Trying to check for short circuits in a car can be a mechanic's nightmare. A short circuit is usually not something you can easily find. It may not be caused by a bare or exposed wire touching metal. It can also be caused by something as subtle as the insulation on a wire hardening with age and becoming incapable of protecting the wire, allowing a short circuit to form when that wire passes over metal. Follow these steps to check for a short circuit in a car without losing your mind.
- Skill level:
- Moderately Challenging
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Things you need
- 2 alligator clips
- #12 wire
- Electrical pliers
- Razor blade
- Electrical marking labels (if desired)
Set up your multimeter. Read the manufacturer's instructions to connect the probes to the meters. Follow those instructions to also turn it on and set your meter to ohms.
Cut a piece of #12 electrical wire about 20 feet long. Strip an inch of insulation off both ends. Attach one alligator clip to each end.
Select an accessory to begin with and remove the power feed wire from it. For example, pull the wire off your right rear turn signal (i.e., a brown wire). Clip one end of the wire you made in Step 2 to the end of that wire. Attach the other end to either one of the multimeter probes.
Check for short circuits. Moving down the wire, pierce the insulation of the wire with the multimeter probe that is not attached to the alligator clip. Do this every 10 inches. If you have difficulty piercing the insulation with the probe, use a razor blade to scrape off enough insulation to reveal the wire and then touch the probe to the wire. If the numbers on your ohm display go up, then you have no short circuit between the beginning point (where the alligator clip on the wire is) and the probe. Keep moving down the wire (away from the clipped end) and testing the wire every 10 inches. If you pierce the wire and your ohm display does not change, there is a short circuit in that section.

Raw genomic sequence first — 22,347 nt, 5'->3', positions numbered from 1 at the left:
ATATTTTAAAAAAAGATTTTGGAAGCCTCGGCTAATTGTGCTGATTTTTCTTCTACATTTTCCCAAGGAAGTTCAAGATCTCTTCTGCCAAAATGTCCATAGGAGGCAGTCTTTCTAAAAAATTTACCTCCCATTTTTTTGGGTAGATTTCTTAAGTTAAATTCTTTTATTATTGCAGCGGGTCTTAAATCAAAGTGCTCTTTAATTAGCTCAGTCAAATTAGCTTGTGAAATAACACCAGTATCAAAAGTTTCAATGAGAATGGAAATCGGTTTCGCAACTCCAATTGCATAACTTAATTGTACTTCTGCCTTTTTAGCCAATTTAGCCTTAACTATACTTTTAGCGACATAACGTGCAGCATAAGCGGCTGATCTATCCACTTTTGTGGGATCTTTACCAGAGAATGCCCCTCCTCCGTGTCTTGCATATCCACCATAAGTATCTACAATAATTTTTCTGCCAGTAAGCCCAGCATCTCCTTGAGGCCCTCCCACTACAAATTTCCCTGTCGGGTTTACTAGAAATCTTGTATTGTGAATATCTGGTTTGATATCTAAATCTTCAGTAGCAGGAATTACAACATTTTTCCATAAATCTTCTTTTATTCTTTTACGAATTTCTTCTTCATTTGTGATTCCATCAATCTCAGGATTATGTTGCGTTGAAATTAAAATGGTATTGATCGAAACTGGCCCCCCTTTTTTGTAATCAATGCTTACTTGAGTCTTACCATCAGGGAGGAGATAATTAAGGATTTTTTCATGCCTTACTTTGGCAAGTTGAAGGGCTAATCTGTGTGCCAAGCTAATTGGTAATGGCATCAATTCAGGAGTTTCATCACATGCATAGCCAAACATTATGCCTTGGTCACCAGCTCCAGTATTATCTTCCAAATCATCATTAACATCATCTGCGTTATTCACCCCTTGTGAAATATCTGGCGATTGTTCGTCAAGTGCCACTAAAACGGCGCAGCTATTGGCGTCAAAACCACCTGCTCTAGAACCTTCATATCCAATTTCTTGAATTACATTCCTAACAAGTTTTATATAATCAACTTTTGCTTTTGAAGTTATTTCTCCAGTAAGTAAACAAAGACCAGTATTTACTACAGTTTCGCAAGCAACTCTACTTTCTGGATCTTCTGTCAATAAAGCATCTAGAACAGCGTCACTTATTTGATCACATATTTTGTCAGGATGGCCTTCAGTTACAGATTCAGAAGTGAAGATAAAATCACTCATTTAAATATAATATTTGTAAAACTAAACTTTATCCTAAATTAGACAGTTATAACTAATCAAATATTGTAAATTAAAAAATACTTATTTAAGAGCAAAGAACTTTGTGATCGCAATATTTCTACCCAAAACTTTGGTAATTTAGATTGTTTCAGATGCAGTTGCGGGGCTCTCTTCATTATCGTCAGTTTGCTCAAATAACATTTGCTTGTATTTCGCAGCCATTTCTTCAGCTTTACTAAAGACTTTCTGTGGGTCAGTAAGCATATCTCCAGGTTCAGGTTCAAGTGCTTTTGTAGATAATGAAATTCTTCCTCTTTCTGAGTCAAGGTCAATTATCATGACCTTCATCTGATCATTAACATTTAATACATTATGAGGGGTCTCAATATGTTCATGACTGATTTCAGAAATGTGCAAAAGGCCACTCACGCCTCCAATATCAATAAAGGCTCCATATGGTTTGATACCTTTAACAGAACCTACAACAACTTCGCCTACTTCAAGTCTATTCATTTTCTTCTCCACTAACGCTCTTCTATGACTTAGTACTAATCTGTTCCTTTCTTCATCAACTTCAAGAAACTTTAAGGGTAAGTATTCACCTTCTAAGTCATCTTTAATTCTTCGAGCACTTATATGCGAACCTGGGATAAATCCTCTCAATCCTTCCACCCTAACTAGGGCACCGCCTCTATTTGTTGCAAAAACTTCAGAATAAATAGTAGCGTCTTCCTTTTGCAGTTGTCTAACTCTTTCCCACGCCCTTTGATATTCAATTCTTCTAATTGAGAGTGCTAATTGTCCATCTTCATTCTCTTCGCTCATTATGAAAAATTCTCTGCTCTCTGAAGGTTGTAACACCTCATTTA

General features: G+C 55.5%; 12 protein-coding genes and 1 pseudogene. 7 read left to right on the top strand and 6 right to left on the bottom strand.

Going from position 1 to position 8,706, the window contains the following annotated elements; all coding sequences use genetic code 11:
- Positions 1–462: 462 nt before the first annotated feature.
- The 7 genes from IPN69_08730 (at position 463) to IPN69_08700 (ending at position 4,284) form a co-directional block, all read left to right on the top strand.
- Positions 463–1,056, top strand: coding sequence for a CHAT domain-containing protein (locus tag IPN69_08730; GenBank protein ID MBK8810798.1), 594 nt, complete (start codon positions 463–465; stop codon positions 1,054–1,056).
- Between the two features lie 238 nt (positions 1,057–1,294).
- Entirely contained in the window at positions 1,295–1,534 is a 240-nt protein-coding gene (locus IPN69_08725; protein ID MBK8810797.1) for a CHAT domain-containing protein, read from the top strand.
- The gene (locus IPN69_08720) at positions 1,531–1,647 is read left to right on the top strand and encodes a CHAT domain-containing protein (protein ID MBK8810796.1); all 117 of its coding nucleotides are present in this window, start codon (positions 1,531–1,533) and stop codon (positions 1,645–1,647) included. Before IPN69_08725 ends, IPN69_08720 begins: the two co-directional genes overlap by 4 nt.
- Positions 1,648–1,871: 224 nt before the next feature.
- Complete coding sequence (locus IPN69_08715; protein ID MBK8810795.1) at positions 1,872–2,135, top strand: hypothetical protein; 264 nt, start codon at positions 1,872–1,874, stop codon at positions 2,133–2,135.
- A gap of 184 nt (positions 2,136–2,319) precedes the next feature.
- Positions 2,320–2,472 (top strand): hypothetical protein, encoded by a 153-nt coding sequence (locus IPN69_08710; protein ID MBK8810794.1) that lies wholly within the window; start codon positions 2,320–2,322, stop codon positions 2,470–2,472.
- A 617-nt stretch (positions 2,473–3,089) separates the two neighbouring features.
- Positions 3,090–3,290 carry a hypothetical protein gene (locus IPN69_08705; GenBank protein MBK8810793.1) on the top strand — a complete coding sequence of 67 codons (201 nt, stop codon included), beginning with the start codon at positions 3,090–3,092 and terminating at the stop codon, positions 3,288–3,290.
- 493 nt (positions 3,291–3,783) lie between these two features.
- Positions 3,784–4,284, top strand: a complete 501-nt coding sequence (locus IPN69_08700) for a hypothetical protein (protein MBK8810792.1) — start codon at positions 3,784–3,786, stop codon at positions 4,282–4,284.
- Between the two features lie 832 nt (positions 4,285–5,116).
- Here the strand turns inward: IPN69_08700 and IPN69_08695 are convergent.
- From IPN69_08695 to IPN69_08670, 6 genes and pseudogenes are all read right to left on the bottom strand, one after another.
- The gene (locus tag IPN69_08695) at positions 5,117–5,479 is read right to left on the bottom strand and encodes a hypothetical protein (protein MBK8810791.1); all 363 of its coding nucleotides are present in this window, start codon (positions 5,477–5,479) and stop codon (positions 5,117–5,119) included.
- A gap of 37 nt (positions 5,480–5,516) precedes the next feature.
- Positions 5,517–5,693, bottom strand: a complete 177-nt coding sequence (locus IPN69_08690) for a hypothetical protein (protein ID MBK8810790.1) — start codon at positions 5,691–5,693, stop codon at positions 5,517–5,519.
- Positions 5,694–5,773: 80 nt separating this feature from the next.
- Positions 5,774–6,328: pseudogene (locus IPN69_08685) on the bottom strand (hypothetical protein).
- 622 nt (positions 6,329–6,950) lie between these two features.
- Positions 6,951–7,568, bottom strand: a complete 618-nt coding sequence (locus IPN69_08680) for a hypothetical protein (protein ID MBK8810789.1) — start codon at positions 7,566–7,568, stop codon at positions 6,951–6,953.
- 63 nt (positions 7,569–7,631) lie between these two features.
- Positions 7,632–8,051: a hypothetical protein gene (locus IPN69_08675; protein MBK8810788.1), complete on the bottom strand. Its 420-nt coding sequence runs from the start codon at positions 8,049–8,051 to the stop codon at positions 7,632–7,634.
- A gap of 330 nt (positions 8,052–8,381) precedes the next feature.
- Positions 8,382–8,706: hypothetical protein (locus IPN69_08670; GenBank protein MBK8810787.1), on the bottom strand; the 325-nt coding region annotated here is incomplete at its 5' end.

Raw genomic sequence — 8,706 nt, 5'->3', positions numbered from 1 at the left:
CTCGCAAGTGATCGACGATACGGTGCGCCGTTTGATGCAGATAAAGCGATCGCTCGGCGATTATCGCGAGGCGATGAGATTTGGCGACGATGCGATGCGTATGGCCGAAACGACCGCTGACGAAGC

Locate the short circuit. Examine the area that just tested as having a short circuit (the area between the most recent test point and the last). Look for obvious things like bare wires, burnt insulation or broken areas of the wire--remove and replace the wire to correct it. If you see nothing, assume the insulation on the wire has failed and remove and replace the entire section.
Tips and warnings
- As you identify each wire, put an electrical marking label on the wire. Electrical marking labels are sets of small labels with the same number or letter printed on them. If you were marking the wire for your left turn signal light, you would place a label (marked "1") at the beginning of the wire and then label the wire with "1" everywhere the wire joins other wires or passes through the firewall. This makes later identification of wires easier.
- Only handle the probes of a multimeter by the plastic or rubber grips. If you hold them by the metal of the probes and touch it to a live wire, you will receive an electrical shock.
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